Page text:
One of the most useful, practical touches on the new Tiger is the adjustable screen. While it can be adjusted on the move by tugging it upwards, it does feel rather agricultural on a bike like this and I can’t help thinking it should be electrically-operated. I for one would rather the budget went on this than on a cruise control I’m never going to use. But the screen, along with the new aerofoils on either side of it, does a good job in keeping the worst of the wind blast off. Oh, and it’s tinted too. Bonus, eh?

Hand guards are another new addition, though given the bike’s non-existent off-road abilities, they’re more for show than practicality. They might do a little to keep icy winds off your hands but the first accessory I’d buy (since it’s intended as an all-year, all-rounder) is heated grips. In fact, I can’t think for the life of me why they’re not standard on all motorcycles these days.

On the twisty mountainous roads of southern france the Tiger was in its element
Photo: Stuart Baker

Handling is superb. While some may suggest that the bike is just a top-heavy Speed Triple, it sure doesn’t feel like that on twisty roads. When the weight of a rider is on the bike, the centre of gravity is actually lower than you’d think and the Tiger sucks up corners like a rabid vacuum cleaner, the plush (not too firm, not too saggy) Showa adjustable 43mm forks and adjustable rear shock conspiring to make light work of even the bumpiest rural French roads.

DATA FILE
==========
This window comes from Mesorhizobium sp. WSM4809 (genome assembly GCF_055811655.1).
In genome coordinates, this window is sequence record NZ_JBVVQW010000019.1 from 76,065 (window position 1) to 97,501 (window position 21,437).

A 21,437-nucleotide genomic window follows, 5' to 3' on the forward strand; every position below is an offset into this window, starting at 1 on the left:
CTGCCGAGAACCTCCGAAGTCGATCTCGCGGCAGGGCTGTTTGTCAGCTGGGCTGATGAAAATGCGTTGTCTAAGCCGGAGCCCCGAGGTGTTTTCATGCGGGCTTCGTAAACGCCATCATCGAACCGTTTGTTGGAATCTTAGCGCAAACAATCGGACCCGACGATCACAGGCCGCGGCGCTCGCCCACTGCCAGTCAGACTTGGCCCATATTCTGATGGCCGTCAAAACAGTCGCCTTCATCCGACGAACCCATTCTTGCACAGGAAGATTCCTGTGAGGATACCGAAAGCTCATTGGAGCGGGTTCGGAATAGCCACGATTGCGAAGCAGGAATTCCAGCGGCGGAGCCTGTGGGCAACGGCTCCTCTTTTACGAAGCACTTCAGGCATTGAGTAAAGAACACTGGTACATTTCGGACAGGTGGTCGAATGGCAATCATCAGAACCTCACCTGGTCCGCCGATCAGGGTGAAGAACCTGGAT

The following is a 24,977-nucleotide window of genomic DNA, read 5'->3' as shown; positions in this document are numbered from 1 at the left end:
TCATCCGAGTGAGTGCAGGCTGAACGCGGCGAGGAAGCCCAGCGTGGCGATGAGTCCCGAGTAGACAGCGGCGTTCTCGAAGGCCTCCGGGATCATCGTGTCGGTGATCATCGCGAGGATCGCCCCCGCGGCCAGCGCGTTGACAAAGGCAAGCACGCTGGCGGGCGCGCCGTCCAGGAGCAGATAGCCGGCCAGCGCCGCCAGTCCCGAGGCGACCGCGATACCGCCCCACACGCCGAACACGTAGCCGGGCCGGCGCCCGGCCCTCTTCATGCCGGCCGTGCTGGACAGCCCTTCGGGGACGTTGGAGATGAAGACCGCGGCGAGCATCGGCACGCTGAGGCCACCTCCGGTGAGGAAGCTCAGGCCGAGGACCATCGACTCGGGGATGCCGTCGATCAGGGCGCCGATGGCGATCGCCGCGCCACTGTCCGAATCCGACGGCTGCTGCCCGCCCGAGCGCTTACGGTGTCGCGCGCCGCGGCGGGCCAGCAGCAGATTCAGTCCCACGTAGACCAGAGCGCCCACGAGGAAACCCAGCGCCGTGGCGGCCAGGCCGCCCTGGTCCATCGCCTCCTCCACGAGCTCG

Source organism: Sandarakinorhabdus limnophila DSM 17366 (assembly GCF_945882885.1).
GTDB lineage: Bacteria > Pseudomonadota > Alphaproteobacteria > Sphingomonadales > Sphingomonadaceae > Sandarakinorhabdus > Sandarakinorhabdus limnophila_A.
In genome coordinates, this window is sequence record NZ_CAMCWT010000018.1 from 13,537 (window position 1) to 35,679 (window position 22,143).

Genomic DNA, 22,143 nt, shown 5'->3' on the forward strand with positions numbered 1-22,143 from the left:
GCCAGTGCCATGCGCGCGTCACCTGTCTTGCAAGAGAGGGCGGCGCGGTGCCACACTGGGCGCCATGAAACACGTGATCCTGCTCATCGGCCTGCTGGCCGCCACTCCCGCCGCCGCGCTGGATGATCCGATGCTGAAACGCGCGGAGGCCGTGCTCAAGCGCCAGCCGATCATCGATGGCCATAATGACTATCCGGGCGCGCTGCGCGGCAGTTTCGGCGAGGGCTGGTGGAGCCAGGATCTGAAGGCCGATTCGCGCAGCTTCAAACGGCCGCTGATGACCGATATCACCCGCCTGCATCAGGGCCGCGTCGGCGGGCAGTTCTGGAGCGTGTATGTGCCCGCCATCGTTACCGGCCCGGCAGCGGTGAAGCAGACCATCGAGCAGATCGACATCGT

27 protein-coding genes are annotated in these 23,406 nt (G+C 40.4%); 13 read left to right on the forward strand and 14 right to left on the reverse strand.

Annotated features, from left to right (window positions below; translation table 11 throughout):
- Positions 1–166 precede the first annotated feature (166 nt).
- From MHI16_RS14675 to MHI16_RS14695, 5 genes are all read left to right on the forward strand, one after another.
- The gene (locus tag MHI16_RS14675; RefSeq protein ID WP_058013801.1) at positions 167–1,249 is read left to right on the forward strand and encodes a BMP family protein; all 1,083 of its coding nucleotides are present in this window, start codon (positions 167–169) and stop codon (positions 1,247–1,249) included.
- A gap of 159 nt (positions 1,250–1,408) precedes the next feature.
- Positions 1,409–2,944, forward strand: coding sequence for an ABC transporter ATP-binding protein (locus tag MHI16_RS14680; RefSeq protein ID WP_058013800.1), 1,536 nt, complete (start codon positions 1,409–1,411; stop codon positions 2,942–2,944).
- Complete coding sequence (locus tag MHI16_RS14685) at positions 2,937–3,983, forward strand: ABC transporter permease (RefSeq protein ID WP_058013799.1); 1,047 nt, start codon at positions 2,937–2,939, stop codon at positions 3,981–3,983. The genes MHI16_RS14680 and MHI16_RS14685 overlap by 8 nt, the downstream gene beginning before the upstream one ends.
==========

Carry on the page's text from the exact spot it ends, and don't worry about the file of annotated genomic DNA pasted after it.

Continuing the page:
The ABS braking system does everything you’d want it to do and never once did I get caught short, even on fast approaches to impossibly tight hairpin bends. The Pirelli Angel ST tyres have to take some of the credit for this too but, together, the whole package works beautifully and combines to make the Tiger one of the best-handling motorcycles of its kind.

Looks-wise, the Tiger has had a slight makeover with new hand guards and tinted screen, new colourways (Matte Jet Black with neon accents and Aluminium Silver with red accents), and new badges and graphics being the order of the day.

There’s currently 38 accessories available for the Sport – from sports tail packs to magnetic tank bags and heated grips to an Arrow exhaust – and since Triumph claims that 70% of Tiger owners fit accessories to their bikes, those owners will also be pleased to hear that most of the accessories (including luggage) can be fitted from the old model straight onto the new one so you won’t have to fork out again. There’s also a 20mm lower (810mm) seat option available.

Adventure with a hint of sports
Photo: Stuart Baker

Triumph sees the Tiger’s main competitors as being the Aprilia Caponord, the Kawasaki Versys 1000, and ‘at a push’, the Suzuki V-Strom 1000. It’s certainly capable of giving any of these bikes a real run for their money and the fact that it’s actually built in Hinckley (and not in Thailand as some Triumphs are) is bound to appeal to some. This is a practical motorcycle that’s still got enough grunt to have fun on and you can’t say that about too many bikes. It’s also perfectly suited to longer adventures as long as you don’t plan in doing any off-road sections. And, if we’re totally honest about this, most of us don’t take £10,000 bikes off-road anyway.

If you only own one bike and need it to do a bit of everything, the Triumph Tiger Sport shouldn’t be too far off the top of your shopping list.

Oh, and The Stranglers were right – it really is nice in Nice.

Specs at a glance